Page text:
Verse 8 is so important.  It reads, "those who cling to worthless idols forfeit the grace that could be theirs".  We know what idols Jonah was talking about.  They were the idols made to represent the multitude of gods people worshipped back then.  We have our idols today, whether material or spiritual.  When we give ourselves to our idols, we forfeit God's grace in our lives.  I think I can safely say, "to the degree we have false idols in our lives is the degree to which we forfeit God's grace in our lives". 


Verse 9 is amazing.  It represents true repentance in the life of Jonah.  He is actually singing a song of praise while in the midst of such major trouble.  Now that is repentance.  That is true faith and trust in God.  Jonah has just learned one important lesson.


Jonah says, "what I have vowed, I will make come good".  I never recommend making too many vows.  There are some that need to be made, and when we make them, we must keep them.  It is better to not make a vow in the first place than to make it and then break it.


Verse 9 states that "salvation comes from the Lord".  Here in the depth of the fish's belly, Jonah makes another very important confession.


The chapter ends with verse 10 vomiting Jonah onto dry land.  That's not a pretty sight.  I doubt if it was a pretty experience.  We've all been sick and we've all vomited before. It's not nice, but to actually be part of that vomit; I don't think I can imagine how bad that would be.  That being said, for Jonah, he was probably ecstatic that he was no longer in the belly of the fish.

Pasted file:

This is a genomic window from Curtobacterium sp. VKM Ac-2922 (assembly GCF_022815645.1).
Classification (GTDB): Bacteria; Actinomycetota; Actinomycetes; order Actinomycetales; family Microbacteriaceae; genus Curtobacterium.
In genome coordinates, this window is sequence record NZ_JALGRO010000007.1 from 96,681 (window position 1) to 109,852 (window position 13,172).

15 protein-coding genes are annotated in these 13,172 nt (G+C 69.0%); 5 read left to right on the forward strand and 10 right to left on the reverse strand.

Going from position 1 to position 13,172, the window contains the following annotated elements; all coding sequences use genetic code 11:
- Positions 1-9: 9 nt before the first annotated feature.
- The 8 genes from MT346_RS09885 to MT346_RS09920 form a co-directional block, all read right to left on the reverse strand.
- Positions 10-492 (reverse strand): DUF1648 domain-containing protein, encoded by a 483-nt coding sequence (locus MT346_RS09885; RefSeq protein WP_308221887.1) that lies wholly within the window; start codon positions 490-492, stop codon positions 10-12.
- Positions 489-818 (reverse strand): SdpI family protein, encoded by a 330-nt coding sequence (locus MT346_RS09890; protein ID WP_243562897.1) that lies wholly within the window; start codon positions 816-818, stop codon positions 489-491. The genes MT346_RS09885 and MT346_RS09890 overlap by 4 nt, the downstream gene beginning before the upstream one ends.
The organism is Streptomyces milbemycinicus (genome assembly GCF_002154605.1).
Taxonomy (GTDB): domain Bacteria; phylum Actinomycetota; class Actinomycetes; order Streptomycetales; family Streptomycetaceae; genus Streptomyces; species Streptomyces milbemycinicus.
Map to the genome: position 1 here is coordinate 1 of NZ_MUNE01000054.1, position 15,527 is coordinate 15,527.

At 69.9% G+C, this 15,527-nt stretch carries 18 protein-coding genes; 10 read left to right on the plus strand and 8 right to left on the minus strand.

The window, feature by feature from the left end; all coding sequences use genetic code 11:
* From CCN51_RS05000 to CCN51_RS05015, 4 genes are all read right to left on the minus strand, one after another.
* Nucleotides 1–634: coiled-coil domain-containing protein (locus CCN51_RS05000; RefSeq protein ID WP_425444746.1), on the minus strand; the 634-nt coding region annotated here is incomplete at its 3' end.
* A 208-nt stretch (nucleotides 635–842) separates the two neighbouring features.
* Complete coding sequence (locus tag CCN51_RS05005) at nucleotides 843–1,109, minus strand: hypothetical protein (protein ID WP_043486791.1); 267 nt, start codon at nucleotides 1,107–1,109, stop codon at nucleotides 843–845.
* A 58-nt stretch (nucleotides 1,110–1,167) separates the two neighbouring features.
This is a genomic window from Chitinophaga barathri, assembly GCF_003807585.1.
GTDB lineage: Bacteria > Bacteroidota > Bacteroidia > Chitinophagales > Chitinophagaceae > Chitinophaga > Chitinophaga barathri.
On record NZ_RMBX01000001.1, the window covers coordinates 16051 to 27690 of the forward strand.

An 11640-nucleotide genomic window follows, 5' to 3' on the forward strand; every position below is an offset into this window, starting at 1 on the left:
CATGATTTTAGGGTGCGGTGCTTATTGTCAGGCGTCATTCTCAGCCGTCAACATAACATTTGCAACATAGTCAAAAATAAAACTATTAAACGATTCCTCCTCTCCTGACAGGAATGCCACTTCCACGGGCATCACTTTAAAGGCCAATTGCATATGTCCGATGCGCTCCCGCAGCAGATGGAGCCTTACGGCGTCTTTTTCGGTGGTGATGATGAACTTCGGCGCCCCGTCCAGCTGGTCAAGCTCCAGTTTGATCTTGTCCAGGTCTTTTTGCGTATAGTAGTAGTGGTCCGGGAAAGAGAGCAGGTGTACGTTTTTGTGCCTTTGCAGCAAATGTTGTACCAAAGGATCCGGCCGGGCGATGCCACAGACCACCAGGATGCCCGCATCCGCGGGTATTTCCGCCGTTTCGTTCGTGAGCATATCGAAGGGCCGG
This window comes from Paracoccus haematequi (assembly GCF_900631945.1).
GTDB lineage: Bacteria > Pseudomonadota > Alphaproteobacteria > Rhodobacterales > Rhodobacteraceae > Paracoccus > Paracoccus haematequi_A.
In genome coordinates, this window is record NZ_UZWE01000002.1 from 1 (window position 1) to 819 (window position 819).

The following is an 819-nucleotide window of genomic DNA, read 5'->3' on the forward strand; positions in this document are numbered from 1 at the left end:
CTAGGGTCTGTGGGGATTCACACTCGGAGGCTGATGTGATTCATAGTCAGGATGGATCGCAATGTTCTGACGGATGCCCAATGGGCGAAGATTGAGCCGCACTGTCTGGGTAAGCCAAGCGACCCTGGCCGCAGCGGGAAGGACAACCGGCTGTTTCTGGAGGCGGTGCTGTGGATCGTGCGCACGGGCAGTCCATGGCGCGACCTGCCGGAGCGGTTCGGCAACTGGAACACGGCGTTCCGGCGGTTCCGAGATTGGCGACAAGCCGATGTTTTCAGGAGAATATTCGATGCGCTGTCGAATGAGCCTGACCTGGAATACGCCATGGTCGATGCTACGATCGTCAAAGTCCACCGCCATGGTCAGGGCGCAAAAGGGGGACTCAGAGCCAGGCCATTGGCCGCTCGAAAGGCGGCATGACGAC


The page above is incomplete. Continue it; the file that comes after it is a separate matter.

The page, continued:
Since Jesus compared His death to Jonah's experience, we should see if there is anything in this chapter that we could say that relates to Jesus' death.  Before I comment on chapter 2, there is one thing in chapter 1 I should comment on.  The fact that Jonah was thrown overboard and not jumped overboard on His own could be seen as prophetic.  Jesus was taken by the Jews and arrested and killed by the Romans.  Although He went to the cross willingly, it was others who killed Him.  Others threw Him overboard so to speak.